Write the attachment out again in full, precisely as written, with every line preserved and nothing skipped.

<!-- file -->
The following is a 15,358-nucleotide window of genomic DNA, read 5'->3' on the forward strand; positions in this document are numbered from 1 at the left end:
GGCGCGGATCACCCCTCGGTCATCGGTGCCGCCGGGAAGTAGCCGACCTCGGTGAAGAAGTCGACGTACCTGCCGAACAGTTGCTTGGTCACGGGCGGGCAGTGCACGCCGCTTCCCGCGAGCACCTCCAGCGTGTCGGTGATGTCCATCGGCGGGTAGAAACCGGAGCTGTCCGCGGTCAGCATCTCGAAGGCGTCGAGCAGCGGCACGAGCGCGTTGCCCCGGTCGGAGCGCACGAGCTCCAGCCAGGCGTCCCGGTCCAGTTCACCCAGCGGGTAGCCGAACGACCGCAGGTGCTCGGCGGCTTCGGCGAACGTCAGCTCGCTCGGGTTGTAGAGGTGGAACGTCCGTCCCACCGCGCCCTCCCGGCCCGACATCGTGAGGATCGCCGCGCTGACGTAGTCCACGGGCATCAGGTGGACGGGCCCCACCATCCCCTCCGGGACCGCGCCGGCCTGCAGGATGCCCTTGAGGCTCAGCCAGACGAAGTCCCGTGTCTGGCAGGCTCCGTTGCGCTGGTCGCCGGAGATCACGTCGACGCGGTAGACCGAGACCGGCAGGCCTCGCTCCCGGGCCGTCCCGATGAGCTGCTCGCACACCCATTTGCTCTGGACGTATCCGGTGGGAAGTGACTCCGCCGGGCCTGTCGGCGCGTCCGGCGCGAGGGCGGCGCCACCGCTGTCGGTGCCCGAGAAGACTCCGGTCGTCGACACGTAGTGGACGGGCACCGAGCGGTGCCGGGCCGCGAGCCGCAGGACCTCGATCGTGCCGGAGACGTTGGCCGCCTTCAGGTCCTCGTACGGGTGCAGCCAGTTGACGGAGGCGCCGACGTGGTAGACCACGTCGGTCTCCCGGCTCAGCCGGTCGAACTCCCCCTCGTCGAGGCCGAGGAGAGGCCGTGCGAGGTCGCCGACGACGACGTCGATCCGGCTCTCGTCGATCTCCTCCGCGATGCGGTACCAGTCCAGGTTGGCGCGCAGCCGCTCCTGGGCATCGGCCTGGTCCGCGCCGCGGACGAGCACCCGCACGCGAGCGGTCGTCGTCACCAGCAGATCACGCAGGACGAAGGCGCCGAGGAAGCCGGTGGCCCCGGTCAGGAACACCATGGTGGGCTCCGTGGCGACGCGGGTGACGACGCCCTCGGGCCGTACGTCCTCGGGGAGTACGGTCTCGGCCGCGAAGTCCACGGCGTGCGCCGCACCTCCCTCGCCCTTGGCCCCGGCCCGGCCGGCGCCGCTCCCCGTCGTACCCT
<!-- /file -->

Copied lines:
The following is a 15,358-nucleotide window of genomic DNA, read 5'->3' on the forward strand; positions in this document are numbered from 1 at the left end:
GGCGCGGATCACCCCTCGGTCATCGGTGCCGCCGGGAAGTAGCCGACCTCGGTGAAGAAGTCGACGTACCTGCCGAACAGTTGCTTGGTCACGGGCGGGCAGTGCACGCCGCTTCCCGCGAGCACCTCCAGCGTGTCGGTGATGTCCATCGGCGGGTAGAAACCGGAGCTGTCCGCGGTCAGCATCTCGAAGGCGTCGAGCAGCGGCACGAGCGCGTTGCCCCGGTCGGAGCGCACGAGCTCCAGCCAGGCGTCCCGGTCCAGTTCACCCAGCGGGTAGCCGAACGACCGCAGGTGCTCGGCGGCTTCGGCGAACGTCAGCTCGCTCGGGTTGTAGAGGTGGAACGTCCGTCCCACCGCGCCCTCCCGGCCCGACATCGTGAGGATCGCCGCGCTGACGTAGTCCACGGGCATCAGGTGGACGGGCCCCACCATCCCCTCCGGGACCGCGCCGGCCTGCAGGATGCCCTTGAGGCTCAGCCAGACGAAGTCCCGTGTCTGGCAGGCTCCGTTGCGCTGGTCGCCGGAGATCACGTCGACGCGGTAGACCGAGACCGGCAGGCCTCGCTCCCGGGCCGTCCCGATGAGCTGCTCGCACACCCATTTGCTCTGGACGTATCCGGTGGGAAGTGACTCCGCCGGGCCTGTCGGCGCGTCCGGCGCGAGGGCGGCGCCACCGCTGTCGGTGCCCGAGAAGACTCCGGTCGTCGACACGTAGTGGACGGGCACCGAGCGGTGCCGGGCCGCGAGCCGCAGGACCTCGATCGTGCCGGAGACGTTGGCCGCCTTCAGGTCCTCGTACGGGTGCAGCCAGTTGACGGAGGCGCCGACGTGGTAGACCACGTCGGTCTCCCGGCTCAGCCGGTCGAACTCCCCCTCGTCGAGGCCGAGGAGAGGCCGTGCGAGGTCGCCGACGACGACGTCGATCCGGCTCTCGTCGATCTCCTCCGCGATGCGGTACCAGTCCAGGTTGGCGCGCAGCCGCTCCTGGGCATCGGCCTGGTCCGCGCCGCGGACGAGCACCCGCACGCGAGCGGTCGTCGTCACCAGCAGATCACGCAGGACGAAGGCGCCGAGGAAGCCGGTGGCCCCGGTCAGGAACACCATGGTGGGCTCCGTGGCGACGCGGGTGACGACGCCCTCGGGCCGTACGTCCTCGGGGAGTACGGTCTCGGCCGCGAAGTCCACGGCGTGCGCCGCACCTCCCTCGCCCTTGGCCCCGGCCCGGCCGGCGCCGCTCCCCGTCGTACCCT